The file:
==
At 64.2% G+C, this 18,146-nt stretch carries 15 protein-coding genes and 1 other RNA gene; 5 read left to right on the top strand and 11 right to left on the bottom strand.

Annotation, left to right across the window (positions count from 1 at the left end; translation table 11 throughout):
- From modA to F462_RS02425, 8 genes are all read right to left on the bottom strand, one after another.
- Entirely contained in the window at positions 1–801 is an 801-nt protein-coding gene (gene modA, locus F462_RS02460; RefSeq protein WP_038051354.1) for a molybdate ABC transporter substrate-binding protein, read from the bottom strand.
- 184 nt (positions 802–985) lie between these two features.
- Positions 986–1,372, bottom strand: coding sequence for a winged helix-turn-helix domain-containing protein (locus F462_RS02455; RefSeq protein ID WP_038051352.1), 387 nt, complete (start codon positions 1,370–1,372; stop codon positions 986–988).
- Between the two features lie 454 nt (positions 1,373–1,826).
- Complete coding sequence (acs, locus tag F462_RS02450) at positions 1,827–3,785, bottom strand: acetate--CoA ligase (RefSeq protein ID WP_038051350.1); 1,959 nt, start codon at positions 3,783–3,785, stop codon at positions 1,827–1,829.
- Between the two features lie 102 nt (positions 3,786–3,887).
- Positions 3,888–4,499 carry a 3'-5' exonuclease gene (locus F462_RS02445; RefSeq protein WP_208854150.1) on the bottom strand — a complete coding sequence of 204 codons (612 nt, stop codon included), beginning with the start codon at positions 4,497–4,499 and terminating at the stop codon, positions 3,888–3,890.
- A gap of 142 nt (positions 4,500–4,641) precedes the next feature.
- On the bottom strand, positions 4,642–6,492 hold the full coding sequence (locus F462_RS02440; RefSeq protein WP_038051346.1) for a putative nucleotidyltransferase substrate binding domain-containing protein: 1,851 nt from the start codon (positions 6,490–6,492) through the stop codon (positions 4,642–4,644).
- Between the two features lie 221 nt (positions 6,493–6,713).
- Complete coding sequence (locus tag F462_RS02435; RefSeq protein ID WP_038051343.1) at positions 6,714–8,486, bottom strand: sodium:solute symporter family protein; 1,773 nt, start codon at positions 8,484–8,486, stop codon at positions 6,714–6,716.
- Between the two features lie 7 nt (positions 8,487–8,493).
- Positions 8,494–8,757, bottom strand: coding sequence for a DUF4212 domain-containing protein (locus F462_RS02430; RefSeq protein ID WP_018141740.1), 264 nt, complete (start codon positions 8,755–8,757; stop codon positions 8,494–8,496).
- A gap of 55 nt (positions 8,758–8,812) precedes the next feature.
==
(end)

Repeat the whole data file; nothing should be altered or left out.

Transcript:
At 64.2% G+C, this 18,146-nt stretch carries 15 protein-coding genes and 1 other RNA gene; 5 read left to right on the top strand and 11 right to left on the bottom strand.

Annotation, left to right across the window (positions count from 1 at the left end; translation table 11 throughout):
- From modA to F462_RS02425, 8 genes are all read right to left on the bottom strand, one after another.
- Entirely contained in the window at positions 1–801 is an 801-nt protein-coding gene (gene modA, locus F462_RS02460; RefSeq protein WP_038051354.1) for a molybdate ABC transporter substrate-binding protein, read from the bottom strand.
- 184 nt (positions 802–985) lie between these two features.
- Positions 986–1,372, bottom strand: coding sequence for a winged helix-turn-helix domain-containing protein (locus F462_RS02455; RefSeq protein ID WP_038051352.1), 387 nt, complete (start codon positions 1,370–1,372; stop codon positions 986–988).
- Between the two features lie 454 nt (positions 1,373–1,826).
- Complete coding sequence (acs, locus tag F462_RS02450) at positions 1,827–3,785, bottom strand: acetate--CoA ligase (RefSeq protein ID WP_038051350.1); 1,959 nt, start codon at positions 3,783–3,785, stop codon at positions 1,827–1,829.
- Between the two features lie 102 nt (positions 3,786–3,887).
- Positions 3,888–4,499 carry a 3'-5' exonuclease gene (locus F462_RS02445; RefSeq protein WP_208854150.1) on the bottom strand — a complete coding sequence of 204 codons (612 nt, stop codon included), beginning with the start codon at positions 4,497–4,499 and terminating at the stop codon, positions 3,888–3,890.
- A gap of 142 nt (positions 4,500–4,641) precedes the next feature.
- On the bottom strand, positions 4,642–6,492 hold the full coding sequence (locus F462_RS02440; RefSeq protein WP_038051346.1) for a putative nucleotidyltransferase substrate binding domain-containing protein: 1,851 nt from the start codon (positions 6,490–6,492) through the stop codon (positions 4,642–4,644).
- Between the two features lie 221 nt (positions 6,493–6,713).
- Complete coding sequence (locus tag F462_RS02435; RefSeq protein ID WP_038051343.1) at positions 6,714–8,486, bottom strand: sodium:solute symporter family protein; 1,773 nt, start codon at positions 8,484–8,486, stop codon at positions 6,714–6,716.
- Between the two features lie 7 nt (positions 8,487–8,493).
- Positions 8,494–8,757, bottom strand: coding sequence for a DUF4212 domain-containing protein (locus F462_RS02430; RefSeq protein ID WP_018141740.1), 264 nt, complete (start codon positions 8,755–8,757; stop codon positions 8,494–8,496).
- A gap of 55 nt (positions 8,758–8,812) precedes the next feature.